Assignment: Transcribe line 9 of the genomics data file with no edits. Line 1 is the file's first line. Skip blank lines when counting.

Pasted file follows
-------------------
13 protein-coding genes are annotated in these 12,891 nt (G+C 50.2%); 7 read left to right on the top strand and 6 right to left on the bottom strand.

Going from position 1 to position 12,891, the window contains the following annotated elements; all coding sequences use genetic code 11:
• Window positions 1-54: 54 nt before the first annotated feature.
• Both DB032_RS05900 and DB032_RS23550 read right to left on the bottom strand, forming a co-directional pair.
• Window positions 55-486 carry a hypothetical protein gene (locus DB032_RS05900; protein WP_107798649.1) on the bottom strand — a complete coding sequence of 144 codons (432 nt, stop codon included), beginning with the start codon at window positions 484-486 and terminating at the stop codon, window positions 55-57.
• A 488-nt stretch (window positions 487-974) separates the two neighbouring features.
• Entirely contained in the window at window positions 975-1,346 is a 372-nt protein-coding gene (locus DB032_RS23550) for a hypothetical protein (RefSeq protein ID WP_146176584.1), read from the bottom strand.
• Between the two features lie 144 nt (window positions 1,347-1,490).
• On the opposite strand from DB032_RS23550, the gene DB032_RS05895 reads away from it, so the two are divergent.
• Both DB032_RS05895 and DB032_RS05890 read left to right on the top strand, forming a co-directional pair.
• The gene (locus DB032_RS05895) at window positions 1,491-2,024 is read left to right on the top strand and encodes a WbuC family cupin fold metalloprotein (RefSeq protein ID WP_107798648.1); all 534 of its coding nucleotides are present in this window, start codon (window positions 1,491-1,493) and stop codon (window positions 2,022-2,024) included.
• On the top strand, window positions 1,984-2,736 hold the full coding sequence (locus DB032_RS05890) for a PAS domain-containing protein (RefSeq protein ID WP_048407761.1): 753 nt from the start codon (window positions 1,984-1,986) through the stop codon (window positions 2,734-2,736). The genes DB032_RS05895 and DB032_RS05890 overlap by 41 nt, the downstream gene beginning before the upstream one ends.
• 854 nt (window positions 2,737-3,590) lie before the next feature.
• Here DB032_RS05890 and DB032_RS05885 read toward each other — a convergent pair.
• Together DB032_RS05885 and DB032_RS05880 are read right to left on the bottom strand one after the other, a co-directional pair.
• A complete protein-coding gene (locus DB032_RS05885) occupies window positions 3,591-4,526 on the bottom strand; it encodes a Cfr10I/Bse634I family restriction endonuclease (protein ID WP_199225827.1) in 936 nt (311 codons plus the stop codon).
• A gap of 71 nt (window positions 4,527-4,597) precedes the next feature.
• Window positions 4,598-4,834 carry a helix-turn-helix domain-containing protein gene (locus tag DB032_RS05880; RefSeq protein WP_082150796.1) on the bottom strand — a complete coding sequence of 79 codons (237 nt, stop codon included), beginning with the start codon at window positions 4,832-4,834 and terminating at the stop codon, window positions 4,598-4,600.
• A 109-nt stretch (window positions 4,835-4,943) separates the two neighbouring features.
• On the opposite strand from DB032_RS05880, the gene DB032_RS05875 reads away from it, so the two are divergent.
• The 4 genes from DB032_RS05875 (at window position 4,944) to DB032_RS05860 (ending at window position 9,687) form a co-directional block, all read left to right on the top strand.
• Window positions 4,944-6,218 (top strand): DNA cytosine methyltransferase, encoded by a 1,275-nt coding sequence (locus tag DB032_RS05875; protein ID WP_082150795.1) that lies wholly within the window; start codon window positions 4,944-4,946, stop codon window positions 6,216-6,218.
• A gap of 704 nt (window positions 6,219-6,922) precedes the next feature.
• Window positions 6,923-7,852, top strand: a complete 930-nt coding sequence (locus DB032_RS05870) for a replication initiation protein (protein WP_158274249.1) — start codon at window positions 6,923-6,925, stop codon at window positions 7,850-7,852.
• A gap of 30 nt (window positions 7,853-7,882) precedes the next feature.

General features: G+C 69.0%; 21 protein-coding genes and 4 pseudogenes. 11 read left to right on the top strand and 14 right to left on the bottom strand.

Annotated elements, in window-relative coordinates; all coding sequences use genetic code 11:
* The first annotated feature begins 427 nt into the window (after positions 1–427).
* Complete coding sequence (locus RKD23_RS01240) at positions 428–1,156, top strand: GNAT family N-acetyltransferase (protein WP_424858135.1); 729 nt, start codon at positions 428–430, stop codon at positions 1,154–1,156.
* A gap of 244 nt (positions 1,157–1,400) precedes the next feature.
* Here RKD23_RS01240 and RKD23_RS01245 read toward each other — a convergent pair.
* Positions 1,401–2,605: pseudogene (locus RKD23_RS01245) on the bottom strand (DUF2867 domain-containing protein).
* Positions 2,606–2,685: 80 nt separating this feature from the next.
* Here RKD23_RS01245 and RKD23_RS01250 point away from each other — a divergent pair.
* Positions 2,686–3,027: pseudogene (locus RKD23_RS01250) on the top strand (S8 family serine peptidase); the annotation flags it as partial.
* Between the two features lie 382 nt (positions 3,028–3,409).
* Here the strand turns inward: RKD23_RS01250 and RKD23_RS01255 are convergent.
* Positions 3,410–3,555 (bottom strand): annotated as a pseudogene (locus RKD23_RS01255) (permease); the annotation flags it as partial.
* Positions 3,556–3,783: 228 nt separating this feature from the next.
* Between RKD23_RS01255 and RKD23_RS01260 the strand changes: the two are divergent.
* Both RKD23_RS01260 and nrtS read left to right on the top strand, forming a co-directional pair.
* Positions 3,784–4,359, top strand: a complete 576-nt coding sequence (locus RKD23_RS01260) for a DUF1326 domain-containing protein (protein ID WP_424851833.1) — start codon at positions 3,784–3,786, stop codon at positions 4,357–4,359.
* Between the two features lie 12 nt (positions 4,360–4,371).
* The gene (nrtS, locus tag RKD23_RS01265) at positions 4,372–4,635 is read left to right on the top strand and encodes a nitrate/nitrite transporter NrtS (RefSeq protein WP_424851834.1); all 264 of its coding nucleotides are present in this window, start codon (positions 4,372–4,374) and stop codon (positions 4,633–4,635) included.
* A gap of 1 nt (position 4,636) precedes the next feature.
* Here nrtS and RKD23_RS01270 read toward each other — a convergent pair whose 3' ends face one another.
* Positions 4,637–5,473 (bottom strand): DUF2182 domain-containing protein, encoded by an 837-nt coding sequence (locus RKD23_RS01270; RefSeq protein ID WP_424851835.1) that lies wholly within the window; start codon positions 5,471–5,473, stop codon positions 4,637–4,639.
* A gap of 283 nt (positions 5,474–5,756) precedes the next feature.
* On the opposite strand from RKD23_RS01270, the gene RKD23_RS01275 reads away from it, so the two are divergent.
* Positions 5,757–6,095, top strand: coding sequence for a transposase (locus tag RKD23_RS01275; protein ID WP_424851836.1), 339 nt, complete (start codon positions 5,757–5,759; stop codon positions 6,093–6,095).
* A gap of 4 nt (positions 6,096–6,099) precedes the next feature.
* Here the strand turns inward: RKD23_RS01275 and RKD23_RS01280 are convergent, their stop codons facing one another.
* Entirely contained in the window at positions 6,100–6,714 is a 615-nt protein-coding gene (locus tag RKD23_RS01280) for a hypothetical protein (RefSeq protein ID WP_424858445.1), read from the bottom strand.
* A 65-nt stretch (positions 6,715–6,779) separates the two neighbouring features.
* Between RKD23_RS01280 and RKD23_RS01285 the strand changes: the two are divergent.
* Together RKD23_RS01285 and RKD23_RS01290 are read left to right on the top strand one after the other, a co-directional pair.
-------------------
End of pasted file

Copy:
• On the opposite strand from DB032_RS23550, the gene DB032_RS05895 reads away from it, so the two are divergent.